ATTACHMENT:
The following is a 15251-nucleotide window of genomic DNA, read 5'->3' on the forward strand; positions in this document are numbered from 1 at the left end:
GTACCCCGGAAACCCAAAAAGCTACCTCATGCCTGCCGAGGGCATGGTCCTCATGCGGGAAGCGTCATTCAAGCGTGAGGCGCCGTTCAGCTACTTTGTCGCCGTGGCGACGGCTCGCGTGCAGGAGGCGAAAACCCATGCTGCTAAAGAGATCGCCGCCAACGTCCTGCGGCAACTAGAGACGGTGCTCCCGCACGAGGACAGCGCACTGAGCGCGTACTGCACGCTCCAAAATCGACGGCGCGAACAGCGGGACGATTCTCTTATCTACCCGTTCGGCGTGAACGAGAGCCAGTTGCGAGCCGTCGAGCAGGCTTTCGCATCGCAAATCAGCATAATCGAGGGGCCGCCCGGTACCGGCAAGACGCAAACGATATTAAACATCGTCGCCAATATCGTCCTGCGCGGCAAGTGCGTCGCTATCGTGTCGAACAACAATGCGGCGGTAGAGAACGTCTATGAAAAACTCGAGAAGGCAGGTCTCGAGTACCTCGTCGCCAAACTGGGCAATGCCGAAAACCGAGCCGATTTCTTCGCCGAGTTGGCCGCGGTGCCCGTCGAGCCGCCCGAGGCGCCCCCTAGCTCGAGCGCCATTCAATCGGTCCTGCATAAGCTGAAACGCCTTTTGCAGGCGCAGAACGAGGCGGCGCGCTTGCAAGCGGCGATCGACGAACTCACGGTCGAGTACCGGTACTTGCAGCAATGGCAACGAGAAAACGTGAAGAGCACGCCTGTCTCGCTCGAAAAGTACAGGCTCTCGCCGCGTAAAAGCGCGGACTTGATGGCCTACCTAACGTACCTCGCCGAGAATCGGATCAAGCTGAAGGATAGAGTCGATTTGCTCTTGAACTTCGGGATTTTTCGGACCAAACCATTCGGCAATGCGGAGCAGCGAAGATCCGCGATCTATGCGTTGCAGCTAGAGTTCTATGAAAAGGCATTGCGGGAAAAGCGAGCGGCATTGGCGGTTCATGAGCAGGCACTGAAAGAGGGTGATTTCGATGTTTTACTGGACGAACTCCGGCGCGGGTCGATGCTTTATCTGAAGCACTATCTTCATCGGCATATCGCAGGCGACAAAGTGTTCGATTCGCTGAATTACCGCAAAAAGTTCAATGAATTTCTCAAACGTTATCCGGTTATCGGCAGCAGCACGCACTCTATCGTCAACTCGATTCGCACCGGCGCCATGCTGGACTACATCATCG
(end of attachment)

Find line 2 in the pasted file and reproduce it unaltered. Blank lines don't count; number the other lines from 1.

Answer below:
GTACCCCGGAAACCCAAAAAGCTACCTCATGCCTGCCGAGGGCATGGTCCTCATGCGGGAAGCGTCATTCAAGCGTGAGGCGCCGTTCAGCTACTTTGTCGCCGTGGCGACGGCTCGCGTGCAGGAGGCGAAAACCCATGCTGCTAAAGAGATCGCCGCCAACGTCCTGCGGCAACTAGAGACGGTGCTCCCGCACGAGGACAGCGCACTGAGCGCGTACTGCACGCTCCAAAATCGACGGCGCGAACAGCGGGACGATTCTCTTATCTACCCGTTCGGCGTGAACGAGAGCCAGTTGCGAGCCGTCGAGCAGGCTTTCGCATCGCAAATCAGCATAATCGAGGGGCCGCCCGGTACCGGCAAGACGCAAACGATATTAAACATCGTCGCCAATATCGTCCTGCGCGGCAAGTGCGTCGCTATCGTGTCGAACAACAATGCGGCGGTAGAGAACGTCTATGAAAAACTCGAGAAGGCAGGTCTCGAGTACCTCGTCGCCAAACTGGGCAATGCCGAAAACCGAGCCGATTTCTTCGCCGAGTTGGCCGCGGTGCCCGTCGAGCCGCCCGAGGCGCCCCCTAGCTCGAGCGCCATTCAATCGGTCCTGCATAAGCTGAAACGCCTTTTGCAGGCGCAGAACGAGGCGGCGCGCTTGCAAGCGGCGATCGACGAACTCACGGTCGAGTACCGGTACTTGCAGCAATGGCAACGAGAAAACGTGAAGAGCACGCCTGTCTCGCTCGAAAAGTACAGGCTCTCGCCGCGTAAAAGCGCGGACTTGATGGCCTACCTAACGTACCTCGCCGAGAATCGGATCAAGCTGAAGGATAGAGTCGATTTGCTCTTGAACTTCGGGATTTTTCGGACCAAACCATTCGGCAATGCGGAGCAGCGAAGATCCGCGATCTATGCGTTGCAGCTAGAGTTCTATGAAAAGGCATTGCGGGAAAAGCGAGCGGCATTGGCGGTTCATGAGCAGGCACTGAAAGAGGGTGATTTCGATGTTTTACTGGACGAACTCCGGCGCGGGTCGATGCTTTATCTGAAGCACTATCTTCATCGGCATATCGCAGGCGACAAAGTGTTCGATTCGCTGAATTACCGCAAAAAGTTCAATGAATTTCTCAAACGTTATCCGGTTATCGGCAGCAGCACGCACTCTATCGTCAACTCGATTCGCACCGGCGCCATGCTGGACTACATCATCG